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With $16M Series B, Antiva Hopes to Kill Cancer-Causing HPV

Xconomy San Francisco — 

Antiva Biosciences may have a new name, but its mission is the same: to develop the first antiviral therapy meant to stop human papillomavirus infections from turning into cancer.

The Menlo Park, CA-based company, founded in San Diego three years ago as Hera Therapeutics by Karl Hostetler, now has some funding to pursue its vision. Antiva announced this morning that it has received a $16 million Series B round to help it take its lead antiviral compound, ABI-1968, through Phase 1 trials. The round was led by Canaan Partners and Sofinnova Ventures.

The Series B is small, but Antiva believes it will bring the company through Phase 1 to gain the proof-of-concept data to show that the treatment is safe and biologically active against HPV, the primary cause of cervical cancer, according to Gail Maderis, the company’s newly appointed CEO. The company hopes it can apply ABI-1968, a chemical compound, intra-vaginally as a topical cream. The compound becomes active once inside the HPV cells, Maderis says.

“It’s a pretty streamlined path through the Phase 1 study,” Maderis says. “Then we’ll secure funding to take us further.”

Antiva has already shown some positive results. Last August, the company presented data that showed HTI-1968 blocked the replication of three types of HPV cells, including two that cause 70 percent of cervical cancer. Surgery is currently the only therapy available to women with those types of HPV, the company said at the time.

Antiva hired Maderis as CEO along with the funding announcement, and also said it was appointing pharma executive Steven James as chairman. Maderis most recently ran Northern California biotech industry organization BayBio and, before that, South San Francisco-based Five Prime Therapeutics (NASDAQ: FPRX). James previously ran Labrys Biologics, which sold to Teva last year for $200 million upfront (and potential milestone payments), and KAI Pharmaceuticals, which sold to Amgen for $315 million in 2012.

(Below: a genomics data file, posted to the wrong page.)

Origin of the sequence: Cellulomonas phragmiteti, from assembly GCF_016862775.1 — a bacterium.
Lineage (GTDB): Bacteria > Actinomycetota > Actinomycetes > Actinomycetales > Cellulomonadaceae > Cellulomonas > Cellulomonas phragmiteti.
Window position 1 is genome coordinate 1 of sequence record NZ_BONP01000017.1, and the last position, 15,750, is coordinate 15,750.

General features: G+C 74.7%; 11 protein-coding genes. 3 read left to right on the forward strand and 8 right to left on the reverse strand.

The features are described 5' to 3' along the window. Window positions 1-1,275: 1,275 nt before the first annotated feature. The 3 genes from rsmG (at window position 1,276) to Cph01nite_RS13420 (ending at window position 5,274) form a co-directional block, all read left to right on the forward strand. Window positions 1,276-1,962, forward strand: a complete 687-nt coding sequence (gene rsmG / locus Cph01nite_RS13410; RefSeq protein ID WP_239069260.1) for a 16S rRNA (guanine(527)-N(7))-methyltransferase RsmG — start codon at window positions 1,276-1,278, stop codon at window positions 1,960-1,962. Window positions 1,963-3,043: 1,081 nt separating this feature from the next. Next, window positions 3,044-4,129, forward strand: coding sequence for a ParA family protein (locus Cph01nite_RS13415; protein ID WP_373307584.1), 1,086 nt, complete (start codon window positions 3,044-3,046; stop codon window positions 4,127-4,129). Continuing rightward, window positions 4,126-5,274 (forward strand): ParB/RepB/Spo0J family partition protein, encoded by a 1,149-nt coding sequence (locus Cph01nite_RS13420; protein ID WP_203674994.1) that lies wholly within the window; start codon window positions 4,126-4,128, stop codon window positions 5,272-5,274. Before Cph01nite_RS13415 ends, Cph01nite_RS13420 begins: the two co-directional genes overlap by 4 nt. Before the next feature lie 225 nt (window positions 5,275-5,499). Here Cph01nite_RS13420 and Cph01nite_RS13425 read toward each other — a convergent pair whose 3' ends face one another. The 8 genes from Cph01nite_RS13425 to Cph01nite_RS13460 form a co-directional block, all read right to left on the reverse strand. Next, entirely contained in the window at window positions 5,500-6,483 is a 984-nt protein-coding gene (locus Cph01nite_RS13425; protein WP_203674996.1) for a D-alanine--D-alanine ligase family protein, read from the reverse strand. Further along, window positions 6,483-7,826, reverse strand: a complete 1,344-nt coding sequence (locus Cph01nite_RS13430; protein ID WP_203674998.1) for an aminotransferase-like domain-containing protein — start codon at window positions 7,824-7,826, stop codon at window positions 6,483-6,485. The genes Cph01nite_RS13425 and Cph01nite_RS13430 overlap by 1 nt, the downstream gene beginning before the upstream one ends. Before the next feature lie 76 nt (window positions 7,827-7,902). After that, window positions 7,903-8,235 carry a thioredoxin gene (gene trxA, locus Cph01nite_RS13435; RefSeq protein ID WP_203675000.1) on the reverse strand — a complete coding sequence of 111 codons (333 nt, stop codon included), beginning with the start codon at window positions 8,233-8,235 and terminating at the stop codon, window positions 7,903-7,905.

Vaccines such as Merck’s Gardasil have been available for years, but they’re only preventative and aren’t widely used, as Xconomy’s Bruce Bigelow reported when he profiled the company last year.

“While the vaccines are an important contribution, they’re not solving the problem,” Maderis says. “There’s about $4 billion spent annually on the diagnosis and treatment on HPV. That gives you a picture of the opportunity here.”

Antiva’s compound may be able to do more than just kill HPV. It also may be able to slow the development of cancer if it’s already started, she says. HPV shuts down certain tumor suppressors in cells; by killing the virus, the suppressors may be able to function again, Maderis says.

The company changed its name from Hera (after the Greek goddess, a reference to women’s health) to Antiva (to represent antiviral) to indicate it has broader antiviral potential. Antiva expects it may be able to treat other cancers that can develop from strains of HPV, including anal, neck, and head cancers, Maderis says. The company may also eventually study other compounds it has licensed from Hostetler, the founding CEO, that could potentially target viruses such as HIV, the herpes virus, and cytomegalovirus.

“We hope the new name better reflects the broad scope of our pipeline and our product opportunity, Maderis says.

Hostetler is a titan of the virology industry, having previously founded San Diego-based Vical, Chimerix (NASDAQ: CMRX), and Triangle Pharmaceuticals, which was acquired by Gilead in 2003 for $464 million. Both Chimerix and Triangle are based in Durham, NC.

Antiva, which relocated from San Diego, has previously raised about $2.4 million in other funding.